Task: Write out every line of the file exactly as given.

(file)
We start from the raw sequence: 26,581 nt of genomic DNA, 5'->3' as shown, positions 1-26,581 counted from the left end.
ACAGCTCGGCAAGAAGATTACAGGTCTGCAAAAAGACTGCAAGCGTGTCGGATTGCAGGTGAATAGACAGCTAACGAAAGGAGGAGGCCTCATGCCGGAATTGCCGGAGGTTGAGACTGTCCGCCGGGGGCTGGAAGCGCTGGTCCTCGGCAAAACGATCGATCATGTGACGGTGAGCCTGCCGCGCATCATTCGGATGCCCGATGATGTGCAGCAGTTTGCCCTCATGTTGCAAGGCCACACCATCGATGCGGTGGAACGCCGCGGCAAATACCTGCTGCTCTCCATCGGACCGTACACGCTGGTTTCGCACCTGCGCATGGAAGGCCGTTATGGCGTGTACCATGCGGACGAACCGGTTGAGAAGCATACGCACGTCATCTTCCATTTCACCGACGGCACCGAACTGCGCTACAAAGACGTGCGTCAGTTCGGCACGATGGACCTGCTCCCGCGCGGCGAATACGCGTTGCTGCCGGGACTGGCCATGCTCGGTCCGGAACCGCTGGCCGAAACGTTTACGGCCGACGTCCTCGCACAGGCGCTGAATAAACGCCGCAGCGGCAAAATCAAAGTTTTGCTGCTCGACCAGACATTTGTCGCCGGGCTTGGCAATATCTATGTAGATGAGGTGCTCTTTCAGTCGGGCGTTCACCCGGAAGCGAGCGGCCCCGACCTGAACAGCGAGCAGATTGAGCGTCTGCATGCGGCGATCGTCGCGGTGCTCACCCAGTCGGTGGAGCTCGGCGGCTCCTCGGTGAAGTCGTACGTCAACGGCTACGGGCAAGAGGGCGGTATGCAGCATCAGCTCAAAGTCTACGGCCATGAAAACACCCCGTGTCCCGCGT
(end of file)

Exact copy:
We start from the raw sequence: 26,581 nt of genomic DNA, 5'->3' as shown, positions 1-26,581 counted from the left end.
ACAGCTCGGCAAGAAGATTACAGGTCTGCAAAAAGACTGCAAGCGTGTCGGATTGCAGGTGAATAGACAGCTAACGAAAGGAGGAGGCCTCATGCCGGAATTGCCGGAGGTTGAGACTGTCCGCCGGGGGCTGGAAGCGCTGGTCCTCGGCAAAACGATCGATCATGTGACGGTGAGCCTGCCGCGCATCATTCGGATGCCCGATGATGTGCAGCAGTTTGCCCTCATGTTGCAAGGCCACACCATCGATGCGGTGGAACGCCGCGGCAAATACCTGCTGCTCTCCATCGGACCGTACACGCTGGTTTCGCACCTGCGCATGGAAGGCCGTTATGGCGTGTACCATGCGGACGAACCGGTTGAGAAGCATACGCACGTCATCTTCCATTTCACCGACGGCACCGAACTGCGCTACAAAGACGTGCGTCAGTTCGGCACGATGGACCTGCTCCCGCGCGGCGAATACGCGTTGCTGCCGGGACTGGCCATGCTCGGTCCGGAACCGCTGGCCGAAACGTTTACGGCCGACGTCCTCGCACAGGCGCTGAATAAACGCCGCAGCGGCAAAATCAAAGTTTTGCTGCTCGACCAGACATTTGTCGCCGGGCTTGGCAATATCTATGTAGATGAGGTGCTCTTTCAGTCGGGCGTTCACCCGGAAGCGAGCGGCCCCGACCTGAACAGCGAGCAGATTGAGCGTCTGCATGCGGCGATCGTCGCGGTGCTCACCCAGTCGGTGGAGCTCGGCGGCTCCTCGGTGAAGTCGTACGTCAACGGCTACGGGCAAGAGGGCGGTATGCAGCATCAGCTCAAAGTCTACGGCCATGAAAACACCCCGTGTCCCGCGT